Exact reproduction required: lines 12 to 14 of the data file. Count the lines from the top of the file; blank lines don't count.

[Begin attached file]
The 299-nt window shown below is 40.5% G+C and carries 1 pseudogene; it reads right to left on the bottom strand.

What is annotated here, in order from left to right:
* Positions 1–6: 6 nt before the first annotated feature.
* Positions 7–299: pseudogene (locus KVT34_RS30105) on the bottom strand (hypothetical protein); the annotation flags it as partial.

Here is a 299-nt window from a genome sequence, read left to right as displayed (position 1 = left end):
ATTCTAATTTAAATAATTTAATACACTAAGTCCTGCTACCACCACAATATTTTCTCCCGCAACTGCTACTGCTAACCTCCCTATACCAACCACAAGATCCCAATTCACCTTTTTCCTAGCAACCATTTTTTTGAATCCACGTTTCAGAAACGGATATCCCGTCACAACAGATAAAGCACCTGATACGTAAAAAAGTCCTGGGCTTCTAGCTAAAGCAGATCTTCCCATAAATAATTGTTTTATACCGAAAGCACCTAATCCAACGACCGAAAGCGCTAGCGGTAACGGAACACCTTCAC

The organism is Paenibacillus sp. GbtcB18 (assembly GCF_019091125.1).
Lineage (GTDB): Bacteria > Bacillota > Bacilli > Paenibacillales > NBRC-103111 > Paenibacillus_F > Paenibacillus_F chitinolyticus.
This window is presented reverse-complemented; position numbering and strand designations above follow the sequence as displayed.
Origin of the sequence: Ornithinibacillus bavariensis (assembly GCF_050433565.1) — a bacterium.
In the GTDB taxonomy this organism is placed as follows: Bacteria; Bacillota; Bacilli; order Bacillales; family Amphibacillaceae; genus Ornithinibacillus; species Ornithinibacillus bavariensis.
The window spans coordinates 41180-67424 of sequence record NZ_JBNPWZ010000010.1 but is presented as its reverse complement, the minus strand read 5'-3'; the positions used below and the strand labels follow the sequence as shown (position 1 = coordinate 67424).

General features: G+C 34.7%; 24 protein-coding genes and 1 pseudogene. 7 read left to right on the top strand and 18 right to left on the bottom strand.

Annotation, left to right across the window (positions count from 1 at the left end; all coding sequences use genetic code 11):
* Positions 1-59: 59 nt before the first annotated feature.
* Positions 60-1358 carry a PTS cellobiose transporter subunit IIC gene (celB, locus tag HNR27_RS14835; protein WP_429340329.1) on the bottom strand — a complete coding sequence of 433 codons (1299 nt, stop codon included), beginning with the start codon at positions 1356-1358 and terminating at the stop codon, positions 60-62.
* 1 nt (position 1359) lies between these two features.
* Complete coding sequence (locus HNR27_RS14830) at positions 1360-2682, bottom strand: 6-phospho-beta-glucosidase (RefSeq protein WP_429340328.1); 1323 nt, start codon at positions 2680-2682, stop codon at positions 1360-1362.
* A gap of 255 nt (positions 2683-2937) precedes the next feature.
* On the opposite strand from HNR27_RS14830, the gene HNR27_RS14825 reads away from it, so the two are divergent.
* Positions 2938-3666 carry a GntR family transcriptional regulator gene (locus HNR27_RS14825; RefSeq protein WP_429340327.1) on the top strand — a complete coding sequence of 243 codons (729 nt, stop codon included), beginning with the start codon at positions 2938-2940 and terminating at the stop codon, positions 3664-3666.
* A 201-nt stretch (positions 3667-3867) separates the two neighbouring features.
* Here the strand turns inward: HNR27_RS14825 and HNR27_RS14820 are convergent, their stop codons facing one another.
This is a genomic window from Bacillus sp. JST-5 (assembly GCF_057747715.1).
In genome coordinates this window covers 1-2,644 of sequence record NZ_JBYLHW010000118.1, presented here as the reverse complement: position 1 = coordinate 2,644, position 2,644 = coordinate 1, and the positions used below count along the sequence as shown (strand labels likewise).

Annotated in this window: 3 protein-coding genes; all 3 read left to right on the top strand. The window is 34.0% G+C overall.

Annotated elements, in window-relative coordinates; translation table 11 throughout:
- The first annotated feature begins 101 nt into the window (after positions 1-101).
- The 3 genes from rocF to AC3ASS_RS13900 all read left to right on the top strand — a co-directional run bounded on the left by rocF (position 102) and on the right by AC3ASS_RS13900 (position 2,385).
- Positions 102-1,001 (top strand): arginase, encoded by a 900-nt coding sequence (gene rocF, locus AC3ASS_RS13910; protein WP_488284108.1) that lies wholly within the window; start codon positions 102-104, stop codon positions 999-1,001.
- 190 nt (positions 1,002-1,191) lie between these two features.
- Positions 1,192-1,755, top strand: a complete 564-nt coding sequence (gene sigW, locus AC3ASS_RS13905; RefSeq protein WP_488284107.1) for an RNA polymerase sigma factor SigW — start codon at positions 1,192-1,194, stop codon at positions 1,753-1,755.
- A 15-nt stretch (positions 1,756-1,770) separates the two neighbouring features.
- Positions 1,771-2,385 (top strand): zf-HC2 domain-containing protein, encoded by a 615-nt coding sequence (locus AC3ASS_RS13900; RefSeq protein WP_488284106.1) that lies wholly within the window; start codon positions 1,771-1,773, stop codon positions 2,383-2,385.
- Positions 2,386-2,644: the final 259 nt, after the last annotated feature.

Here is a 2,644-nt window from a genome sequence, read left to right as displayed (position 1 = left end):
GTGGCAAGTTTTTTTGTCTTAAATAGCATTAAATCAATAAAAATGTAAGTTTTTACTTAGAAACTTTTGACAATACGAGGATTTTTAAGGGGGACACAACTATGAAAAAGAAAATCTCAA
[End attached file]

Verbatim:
The window spans coordinates 41180-67424 of sequence record NZ_JBNPWZ010000010.1 but is presented as its reverse complement, the minus strand read 5'-3'; the positions used below and the strand labels follow the sequence as shown (position 1 = coordinate 67424).

General features: G+C 34.7%; 24 protein-coding genes and 1 pseudogene. 7 read left to right on the top strand and 18 right to left on the bottom strand.

Annotation, left to right across the window (positions count from 1 at the left end; all coding sequences use genetic code 11):